State Department spokesman Aric Schwan echoes the sentiment. "I've been trying to convince ambassadors to do more of this sort of public writing," he says. "It's a way to reach more people in the country with America's message." He calls the Newsweek story "tragic" and adds, "This national magazine went on a secondary source and then really wrote this negative, stinging column." He also takes exception to Newsweek saying that the State Department "may issue a statement distancing itself from [Hunt's] column."

"Newsweek didn't contact anyone here..." he says. "I would have been the appropriate and obvious source, and I never talked to them. And the State Department is not distancing itself from anything."

In fact, he says, Assistant Secretary Richard C. Holbrook just fired off a letter to Newsweek "taking exception" to the story.

It is unclear just why Rabbi Baker reacted so strongly. According to Marc Fisher, author of the upcoming book After the Wall: Germany, the Germans and the Burdens of History and Washington Post Berlin bureau chief from 1989 to 1993, Baker is no hothead. "Normally, he's an extremely cautious guy," says Fisher. "He's someone who knows that part of the country really well...and for him to speak out that way must have meant he was really upset. I've seen him through the whole period of neo-Nazi attacks in Germany, and he was critical, but he was careful about criticizing the government. He used to tell me it really didn't pay to slap them around in public--you had to build working relations."

Building working relations is exactly what Swanee Hunt says she's trying to do. "I hope I'll be working alongside the American Jewish Committee for the rest of my life," she says. She has written to Baker explaining that she never did and would never make the sort of comparison of which he accuses her. In her letter, she goes on to admonish Baker, saying, "I wish...you had contacted me if you had concerns about my positions or my actions. Trial by national press doesn't seem to be a fair or helpful way for us to go about promoting the values we both care so deeply about."

Baker is unimpressed. "I don't think her letter clears it up," he says. "You still have that explicit reference to fifty years ago and Austrian suffering. You still have the association of victims."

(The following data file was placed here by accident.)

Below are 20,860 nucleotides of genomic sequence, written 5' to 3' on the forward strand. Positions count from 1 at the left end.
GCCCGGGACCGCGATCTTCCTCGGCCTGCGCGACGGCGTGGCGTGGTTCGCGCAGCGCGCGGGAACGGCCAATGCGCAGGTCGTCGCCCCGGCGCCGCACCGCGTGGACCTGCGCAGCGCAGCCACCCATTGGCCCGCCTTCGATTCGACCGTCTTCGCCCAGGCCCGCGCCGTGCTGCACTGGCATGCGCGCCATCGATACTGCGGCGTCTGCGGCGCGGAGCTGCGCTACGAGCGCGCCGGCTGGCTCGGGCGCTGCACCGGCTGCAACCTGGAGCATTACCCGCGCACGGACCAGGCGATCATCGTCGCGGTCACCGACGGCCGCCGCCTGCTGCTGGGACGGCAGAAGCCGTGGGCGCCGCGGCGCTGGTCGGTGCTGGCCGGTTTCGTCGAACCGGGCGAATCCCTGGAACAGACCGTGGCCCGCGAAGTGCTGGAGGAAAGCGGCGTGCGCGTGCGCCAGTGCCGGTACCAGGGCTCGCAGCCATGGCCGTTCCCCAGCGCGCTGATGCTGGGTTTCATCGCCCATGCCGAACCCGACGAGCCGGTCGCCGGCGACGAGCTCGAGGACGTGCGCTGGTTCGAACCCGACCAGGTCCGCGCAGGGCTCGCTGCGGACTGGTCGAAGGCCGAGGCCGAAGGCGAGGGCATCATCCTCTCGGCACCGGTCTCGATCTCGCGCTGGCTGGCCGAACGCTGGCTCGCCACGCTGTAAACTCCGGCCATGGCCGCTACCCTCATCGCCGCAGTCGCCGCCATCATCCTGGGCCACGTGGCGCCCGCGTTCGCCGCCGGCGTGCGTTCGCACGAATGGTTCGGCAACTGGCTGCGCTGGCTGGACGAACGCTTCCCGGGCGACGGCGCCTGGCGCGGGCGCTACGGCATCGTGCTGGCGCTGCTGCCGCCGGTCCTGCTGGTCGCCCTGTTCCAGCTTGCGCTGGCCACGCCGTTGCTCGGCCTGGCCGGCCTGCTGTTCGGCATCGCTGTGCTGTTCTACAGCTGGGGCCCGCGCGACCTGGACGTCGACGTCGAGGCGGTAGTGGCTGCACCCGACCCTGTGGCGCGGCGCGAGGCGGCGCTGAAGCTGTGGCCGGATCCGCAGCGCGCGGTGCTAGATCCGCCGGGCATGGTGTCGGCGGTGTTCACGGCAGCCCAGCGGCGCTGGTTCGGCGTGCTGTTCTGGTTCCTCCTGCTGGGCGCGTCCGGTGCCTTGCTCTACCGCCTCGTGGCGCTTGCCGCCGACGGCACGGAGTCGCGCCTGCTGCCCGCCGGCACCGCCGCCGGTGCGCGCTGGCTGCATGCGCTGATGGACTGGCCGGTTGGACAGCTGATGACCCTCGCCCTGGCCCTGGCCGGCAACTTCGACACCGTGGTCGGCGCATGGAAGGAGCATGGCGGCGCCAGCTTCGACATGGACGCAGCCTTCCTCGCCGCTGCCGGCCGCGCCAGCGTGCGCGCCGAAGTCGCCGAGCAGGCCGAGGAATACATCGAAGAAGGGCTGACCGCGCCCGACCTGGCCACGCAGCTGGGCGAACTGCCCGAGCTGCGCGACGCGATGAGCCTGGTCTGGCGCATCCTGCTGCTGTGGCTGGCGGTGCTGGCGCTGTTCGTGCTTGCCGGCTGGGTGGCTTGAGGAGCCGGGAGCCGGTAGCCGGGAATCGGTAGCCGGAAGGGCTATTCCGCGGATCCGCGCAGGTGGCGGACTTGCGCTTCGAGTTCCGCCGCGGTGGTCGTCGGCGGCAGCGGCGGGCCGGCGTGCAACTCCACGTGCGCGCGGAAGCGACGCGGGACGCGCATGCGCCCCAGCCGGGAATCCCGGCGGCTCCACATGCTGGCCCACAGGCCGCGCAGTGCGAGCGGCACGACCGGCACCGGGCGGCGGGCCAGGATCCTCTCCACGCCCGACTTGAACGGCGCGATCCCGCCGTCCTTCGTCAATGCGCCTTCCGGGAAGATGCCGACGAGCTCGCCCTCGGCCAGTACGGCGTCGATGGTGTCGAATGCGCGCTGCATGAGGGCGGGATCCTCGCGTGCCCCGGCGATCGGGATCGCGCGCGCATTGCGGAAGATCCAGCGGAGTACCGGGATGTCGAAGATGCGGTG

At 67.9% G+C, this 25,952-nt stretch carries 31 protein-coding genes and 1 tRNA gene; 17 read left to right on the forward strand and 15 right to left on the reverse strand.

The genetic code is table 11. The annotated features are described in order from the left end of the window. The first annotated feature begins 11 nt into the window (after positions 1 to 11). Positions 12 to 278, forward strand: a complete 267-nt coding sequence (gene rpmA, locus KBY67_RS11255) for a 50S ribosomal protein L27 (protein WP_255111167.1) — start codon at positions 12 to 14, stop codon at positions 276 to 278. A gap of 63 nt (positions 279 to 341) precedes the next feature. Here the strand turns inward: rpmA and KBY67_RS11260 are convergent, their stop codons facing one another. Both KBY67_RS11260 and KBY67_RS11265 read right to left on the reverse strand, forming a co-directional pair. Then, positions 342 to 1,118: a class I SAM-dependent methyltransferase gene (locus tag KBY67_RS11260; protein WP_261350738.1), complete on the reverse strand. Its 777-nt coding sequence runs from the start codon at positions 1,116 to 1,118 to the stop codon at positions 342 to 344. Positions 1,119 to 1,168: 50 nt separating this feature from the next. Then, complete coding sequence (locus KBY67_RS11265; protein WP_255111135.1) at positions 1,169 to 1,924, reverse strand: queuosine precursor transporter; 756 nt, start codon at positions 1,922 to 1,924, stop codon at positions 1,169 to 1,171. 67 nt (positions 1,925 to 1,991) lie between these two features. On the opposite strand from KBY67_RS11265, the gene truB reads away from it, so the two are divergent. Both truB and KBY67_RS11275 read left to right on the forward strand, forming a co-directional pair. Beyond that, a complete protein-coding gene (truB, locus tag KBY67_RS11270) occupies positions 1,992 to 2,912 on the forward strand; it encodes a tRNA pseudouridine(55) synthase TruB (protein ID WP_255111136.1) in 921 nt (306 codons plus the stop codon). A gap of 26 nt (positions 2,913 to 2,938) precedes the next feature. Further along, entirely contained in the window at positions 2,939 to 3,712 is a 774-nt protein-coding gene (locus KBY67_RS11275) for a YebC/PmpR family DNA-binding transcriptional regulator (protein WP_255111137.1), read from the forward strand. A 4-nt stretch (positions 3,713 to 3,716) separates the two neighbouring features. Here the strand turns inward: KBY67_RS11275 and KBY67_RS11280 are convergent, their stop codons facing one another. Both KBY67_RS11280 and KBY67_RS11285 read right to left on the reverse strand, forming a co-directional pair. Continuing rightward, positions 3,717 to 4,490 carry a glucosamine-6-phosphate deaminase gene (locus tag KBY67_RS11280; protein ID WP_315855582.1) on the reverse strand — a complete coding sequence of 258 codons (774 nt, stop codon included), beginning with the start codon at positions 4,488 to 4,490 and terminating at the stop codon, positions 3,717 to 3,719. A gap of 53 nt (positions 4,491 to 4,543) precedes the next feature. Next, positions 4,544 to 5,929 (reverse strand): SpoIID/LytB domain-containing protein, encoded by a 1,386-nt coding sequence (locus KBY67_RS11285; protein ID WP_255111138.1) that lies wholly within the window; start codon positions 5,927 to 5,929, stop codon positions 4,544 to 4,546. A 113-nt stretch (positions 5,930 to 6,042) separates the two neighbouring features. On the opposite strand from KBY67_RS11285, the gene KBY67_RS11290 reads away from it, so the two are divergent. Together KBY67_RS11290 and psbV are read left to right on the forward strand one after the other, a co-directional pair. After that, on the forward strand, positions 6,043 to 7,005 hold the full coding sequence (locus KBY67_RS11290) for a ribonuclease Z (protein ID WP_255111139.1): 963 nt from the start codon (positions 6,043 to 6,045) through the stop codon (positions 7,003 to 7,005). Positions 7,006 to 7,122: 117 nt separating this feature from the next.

Milton is stumped by that attitude. "They suffered, period," she says. "Are they disqualified because they're Austrian? This is nonsense."

This is a translation of Swanee Hunt's March 24 column in the Vienna newspaper the Neue Kronenzeitung:

"During Lent, our thoughts naturally turn to spiritual matters. Through the years, many have expressed these thoughts musically. I've done so myself, with `The Witness Cantata,' based on `the seven last words of Christ.'

"The cantata will have its European premiere tonight at the Augustinierkirche at 19:30 in Vienna and Sunday night at 20:00 at the Mariahilferkirche in Graz.

"I'm dedicating the performances to my dear friend and mentor, Victor Frankl, who's been such an inspiration to me. In fact, the message in Man's Search for Meaning is really the message of my music--that suffering can be a source of meaning in our lives.

"Although the cantata is a traditional form, I've used it to bring the message of the Gospels forward to contemporary times by drawing on several modern sources--the Russian poet Anna Akhamatova, a victim of Stalin's horrors; the German-American poet Theodore Roethke, who suffered from mental illness; and the Holocaust survivor Elie Wiesel. These writers all speak with the passion and engagement that arises from suffering.

"Fifty years ago Austria suffered in a way unfathomable to most Americans. But it was our privilege to participate in the resurrection of this beautiful land through the Marshall Plan.

"Maybe this cantata is best understood as one more American saying, `I care.'

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